This system helps to solve the problems with routings that are inherent in the sequential scenario (hyperlink).  Because end-to-end routing is planned by the master, clear production windows are given to each planner for detailed scheduling.  This scenario worked particularly well at a British firm which manufactures premium seats for the airline industry.

The business, which is split across two main sites, introduced a master system with five planner systems in 2007.  The master system generated a top-level schedule from their ERP system, which was then passed down to separate departments to be fine-turned and translated to the factory floor.  All relevant information was then fed back into the ERP system in time for the next master schedule.

The system resulted in immediate benefits, including an £8,000-a-week saving in one department.

Marcus Block commented on this type of scenario, “A hierarchical set-up is particularly suitable for businesses with complex assembly processes. At this company, where departments were very different in terms of their sequencing priorities or process constraints, it was an ideal way of giving each department the flexibility it needed.  A hierarchical system with Preactor gives you a total picture of your production chain at the master level, and often suits businesses which already subscribe to the notion of a master planner. However, that picture does have to be simplified, and the set-up can result in time lags in the planning cycle.”



In a modular scenario a master system is responsible for managing data, arbitrating across schedules and providing communication and visibility.

However, it does not have the same authority as it would in a hierarchical scenario, and it is up to each individual business to decide whether the master or the planners are responsible for defining capacity.  The system, which is essentially an enhancement of the parallel scenario, was inspired by the installation of Preactor at a British drinks manufacturer which operates several distinct packaging lines.

Marcus Block again, “This structure means several planners can work separately on different resources, but there is also an amalgamated schedule. This allows the workload to be spread, but also some common constraints to be assessed or applied via the master system. Like the parallel scenario, it works best in fast-moving consumer goods, consumer packaged goods or other production line industries. A Preactor modular system allows you to split your workload over several sites efficiently, while still maintaining a complete view of what is happening on the factory floor. It could be used as a stepping stone to move from a multi-planner environment to a single configuration. However, it does present complexity issues and cannot easily be applied in situations where routings pass through areas scheduled by different planners.”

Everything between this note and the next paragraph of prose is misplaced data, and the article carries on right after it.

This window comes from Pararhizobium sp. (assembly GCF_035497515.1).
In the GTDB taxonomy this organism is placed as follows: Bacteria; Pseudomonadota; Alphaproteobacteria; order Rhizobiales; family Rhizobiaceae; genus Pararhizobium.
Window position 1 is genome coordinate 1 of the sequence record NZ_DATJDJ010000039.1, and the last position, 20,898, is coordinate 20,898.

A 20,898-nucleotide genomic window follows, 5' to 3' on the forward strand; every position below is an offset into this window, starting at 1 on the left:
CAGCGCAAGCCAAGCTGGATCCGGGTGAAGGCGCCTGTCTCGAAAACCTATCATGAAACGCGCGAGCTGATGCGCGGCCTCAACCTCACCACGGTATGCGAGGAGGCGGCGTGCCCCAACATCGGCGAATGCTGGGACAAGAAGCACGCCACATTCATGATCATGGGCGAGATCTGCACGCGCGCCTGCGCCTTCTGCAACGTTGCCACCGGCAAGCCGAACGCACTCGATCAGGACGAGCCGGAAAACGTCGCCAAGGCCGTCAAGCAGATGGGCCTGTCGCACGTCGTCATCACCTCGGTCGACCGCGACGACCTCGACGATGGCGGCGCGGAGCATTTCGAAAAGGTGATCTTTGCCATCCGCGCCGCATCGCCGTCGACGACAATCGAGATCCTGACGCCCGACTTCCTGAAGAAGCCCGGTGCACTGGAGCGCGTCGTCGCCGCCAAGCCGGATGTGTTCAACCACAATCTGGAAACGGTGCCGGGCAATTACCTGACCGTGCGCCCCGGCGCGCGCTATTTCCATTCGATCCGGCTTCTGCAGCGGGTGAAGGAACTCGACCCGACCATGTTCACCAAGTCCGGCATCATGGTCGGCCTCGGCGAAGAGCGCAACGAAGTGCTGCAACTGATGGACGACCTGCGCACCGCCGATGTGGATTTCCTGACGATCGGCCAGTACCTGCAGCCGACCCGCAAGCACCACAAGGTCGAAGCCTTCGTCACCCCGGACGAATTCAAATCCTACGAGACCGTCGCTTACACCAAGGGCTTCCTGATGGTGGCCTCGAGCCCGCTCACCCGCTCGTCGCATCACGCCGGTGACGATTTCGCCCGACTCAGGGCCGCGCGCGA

A scenario in which resources and workloads are not separated (the common theme of the other distributed scheduling models explained in this section) might be termed a truly multi-access system.

Each user is able to access the same schedule, with some elements locked down or subject to conflict resolution measures to prevent problems.

At one of the world’s leading suppliers to the pharmaceutical, healthcare and life science industries, Preactor installed an asynchronous multi-access set-up in which each user could time-share the same configuration.

Marcus Block describes this system, “Each planner was generally responsible for different workloads and resources, but had some need to borrow or share resources. This system allowed them to do that.  Alternatively, Preactor can also be used in a synchronous system, in which small units such as orders or operations can be immediately locked.  This might work in a bookings or appointments system, in which each order is scheduled and then effectively locked. Access to resources is on a first come, first served basis, so any work which is unscheduled releases the resource and allows someone else to take it.”

Such a multi-access set-up has the advantage of being truly multi-user – often the goal of many businesses when they set out to find a planning and scheduling solution.

However, it does not come without drawbacks. Such a system rarely allows a holistic scheduling approach which can balance competing priorities.  If it did, it could only be done by a background process which would potentially override user requests.

There are also time-sharing restrictions, which limit when each planner can access the schedule, and it raises questions over who holds overall responsibility.


Although no multi-user planning scenario can solve the needs of every company, with Preactor’s flexibility, there is a scenario that will match each and every need.

View a Distributed Scheduling Presentation (pdf)